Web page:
Road to employment longer for older workers
BURIEN, Wash. -- They are called the “New Unemployables.”
The term applies to older workers who cannot find a job.
Marsha Milroy grudgingly fits into this category. She lost her job as a news researcher when the Seattle Post-Intelligencer stopped publishing newspapers in March 2009. Nearly two years later, she has only had three job interviews.
In one interview, she said the employer asked, “How many more years do you plan on working?”
In another interview, “They didn’t want to offend me by offering an entry-level position,” Milroy said.
She has extensive researching experience and is fluent in Spanish. But Milroy fears her age is a major job-hunting obstacle. It is why she does not want to disclose her age for this story and is tentative to even put the start date for her first job on social-networking sites, like LinkedIn.
Milroy is afraid if she does not find a job soon, her unemployment benefits will come to an end and she could lose her Burien home.
National statistics show the road to employment is much longer for older workers. The average length of unemployment for those 55 and older was 44.4 weeks in January, according to the U.S Department of Labor. For those 54 and under, it was 33.9 weeks.
“Older workers are taking anywhere from two to four months longer to find suitable work,” said Craig Riggs, a senior social worker for King County. “It’s tough out there.”
Riggs focuses on helping older workers find jobs by teaching them to highlight their advantages, like maturity, loyalty and experience. He also teaches them to counter myths that older workers are less productive or less capable of learning new things.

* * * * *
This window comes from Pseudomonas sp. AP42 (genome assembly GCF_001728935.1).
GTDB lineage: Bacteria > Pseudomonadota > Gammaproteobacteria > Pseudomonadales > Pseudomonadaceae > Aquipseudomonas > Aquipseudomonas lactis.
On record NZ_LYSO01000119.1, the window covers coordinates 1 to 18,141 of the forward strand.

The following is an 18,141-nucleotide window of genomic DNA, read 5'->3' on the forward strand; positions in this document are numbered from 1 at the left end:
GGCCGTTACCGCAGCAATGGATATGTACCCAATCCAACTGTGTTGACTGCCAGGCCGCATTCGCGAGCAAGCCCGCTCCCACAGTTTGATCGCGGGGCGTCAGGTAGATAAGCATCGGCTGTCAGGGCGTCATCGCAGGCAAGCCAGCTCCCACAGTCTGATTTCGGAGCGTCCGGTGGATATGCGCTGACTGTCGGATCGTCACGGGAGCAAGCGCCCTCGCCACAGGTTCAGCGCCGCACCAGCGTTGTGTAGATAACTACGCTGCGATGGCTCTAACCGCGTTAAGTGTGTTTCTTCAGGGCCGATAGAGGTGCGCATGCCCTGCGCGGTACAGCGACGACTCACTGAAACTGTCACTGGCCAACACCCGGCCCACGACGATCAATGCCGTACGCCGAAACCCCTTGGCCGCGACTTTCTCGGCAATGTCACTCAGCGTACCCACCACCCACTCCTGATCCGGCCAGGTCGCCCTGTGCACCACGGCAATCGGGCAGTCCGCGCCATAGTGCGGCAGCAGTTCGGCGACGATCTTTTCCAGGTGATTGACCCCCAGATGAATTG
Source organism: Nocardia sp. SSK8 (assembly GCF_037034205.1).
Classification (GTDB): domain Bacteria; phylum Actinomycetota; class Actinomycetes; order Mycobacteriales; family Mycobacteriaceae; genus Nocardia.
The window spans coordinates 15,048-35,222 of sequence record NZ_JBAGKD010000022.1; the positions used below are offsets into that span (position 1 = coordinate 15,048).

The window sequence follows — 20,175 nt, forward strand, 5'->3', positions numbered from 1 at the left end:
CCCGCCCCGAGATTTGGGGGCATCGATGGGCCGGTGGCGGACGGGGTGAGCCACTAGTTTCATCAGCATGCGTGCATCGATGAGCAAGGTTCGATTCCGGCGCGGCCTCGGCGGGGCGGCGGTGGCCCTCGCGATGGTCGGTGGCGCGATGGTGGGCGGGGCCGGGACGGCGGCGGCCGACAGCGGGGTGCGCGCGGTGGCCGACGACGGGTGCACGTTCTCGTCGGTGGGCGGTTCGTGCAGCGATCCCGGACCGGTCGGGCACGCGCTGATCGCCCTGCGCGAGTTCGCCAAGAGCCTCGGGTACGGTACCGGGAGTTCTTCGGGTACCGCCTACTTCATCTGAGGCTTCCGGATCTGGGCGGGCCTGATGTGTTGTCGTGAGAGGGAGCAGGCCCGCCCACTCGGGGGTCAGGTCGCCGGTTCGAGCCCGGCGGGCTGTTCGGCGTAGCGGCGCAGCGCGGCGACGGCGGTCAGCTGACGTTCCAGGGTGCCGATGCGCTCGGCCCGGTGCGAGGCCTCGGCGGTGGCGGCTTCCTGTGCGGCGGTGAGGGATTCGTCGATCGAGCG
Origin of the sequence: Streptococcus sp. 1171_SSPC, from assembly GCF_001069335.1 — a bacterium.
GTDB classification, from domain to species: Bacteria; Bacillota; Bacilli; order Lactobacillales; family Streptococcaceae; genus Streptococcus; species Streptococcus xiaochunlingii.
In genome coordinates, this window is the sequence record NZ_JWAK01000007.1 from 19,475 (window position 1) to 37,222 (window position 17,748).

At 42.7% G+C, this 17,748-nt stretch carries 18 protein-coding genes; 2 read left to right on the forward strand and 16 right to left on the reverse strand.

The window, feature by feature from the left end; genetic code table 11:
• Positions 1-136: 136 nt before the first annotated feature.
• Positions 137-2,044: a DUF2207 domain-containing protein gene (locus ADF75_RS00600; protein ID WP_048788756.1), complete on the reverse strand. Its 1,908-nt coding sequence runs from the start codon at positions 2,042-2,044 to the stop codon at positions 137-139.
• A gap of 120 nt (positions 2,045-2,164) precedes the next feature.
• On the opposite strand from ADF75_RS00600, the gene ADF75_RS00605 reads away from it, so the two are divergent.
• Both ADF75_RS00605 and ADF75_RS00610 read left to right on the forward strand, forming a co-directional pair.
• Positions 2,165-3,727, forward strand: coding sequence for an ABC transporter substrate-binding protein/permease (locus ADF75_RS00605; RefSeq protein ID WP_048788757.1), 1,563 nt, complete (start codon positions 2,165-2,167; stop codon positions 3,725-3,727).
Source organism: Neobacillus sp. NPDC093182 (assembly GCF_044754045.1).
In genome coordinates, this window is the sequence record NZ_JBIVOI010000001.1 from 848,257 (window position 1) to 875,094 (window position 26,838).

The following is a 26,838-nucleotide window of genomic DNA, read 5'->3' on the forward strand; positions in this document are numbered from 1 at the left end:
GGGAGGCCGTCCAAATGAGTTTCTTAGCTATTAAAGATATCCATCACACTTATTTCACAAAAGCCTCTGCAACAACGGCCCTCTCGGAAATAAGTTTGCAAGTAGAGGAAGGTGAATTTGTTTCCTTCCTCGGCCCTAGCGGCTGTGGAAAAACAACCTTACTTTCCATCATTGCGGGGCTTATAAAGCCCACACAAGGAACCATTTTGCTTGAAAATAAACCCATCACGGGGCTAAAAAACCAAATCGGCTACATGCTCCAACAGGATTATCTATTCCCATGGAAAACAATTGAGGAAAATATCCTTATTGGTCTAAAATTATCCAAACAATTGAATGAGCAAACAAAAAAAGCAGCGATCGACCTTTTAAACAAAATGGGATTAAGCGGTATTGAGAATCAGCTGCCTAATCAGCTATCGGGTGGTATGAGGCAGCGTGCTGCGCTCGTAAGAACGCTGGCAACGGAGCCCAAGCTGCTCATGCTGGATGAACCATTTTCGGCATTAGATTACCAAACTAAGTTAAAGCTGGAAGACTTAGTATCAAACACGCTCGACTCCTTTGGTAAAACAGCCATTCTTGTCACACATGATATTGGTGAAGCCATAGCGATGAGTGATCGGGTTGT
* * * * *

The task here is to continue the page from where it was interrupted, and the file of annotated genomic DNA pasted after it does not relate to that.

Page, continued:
“One of the biggest mistakes that older job seekers make is they underestimate the competition,” he said. “What I teach in my workshop is they have to compete a little harder than the general population.”
Sometimes that means going back to school. Milroy is now learning to become a paralegal, a job that is now in demand.
“I am entry-level and would be thrilled with an entry-level job,” she said.
Milroy is getting help through Highline Community College’s worker retraining program. The school is currently training about 700 laid-off workers and many are in their 50s and 60s, said John Huber, the school’s director of workforce education services.
“We try to get them some skills that will put them back in demand,” he said.
Through her paralegal classes, Milroy has made unemployed friends who fully understand her struggle. One of those friends, Jerri Corbett, lost her job last May. Her home will go into foreclosure next month, but she remains surprisingly optimistic.
“I thought, how fortunate I am to be presented with an opportunity at my age, and I’m 55, to recreate myself,” she said.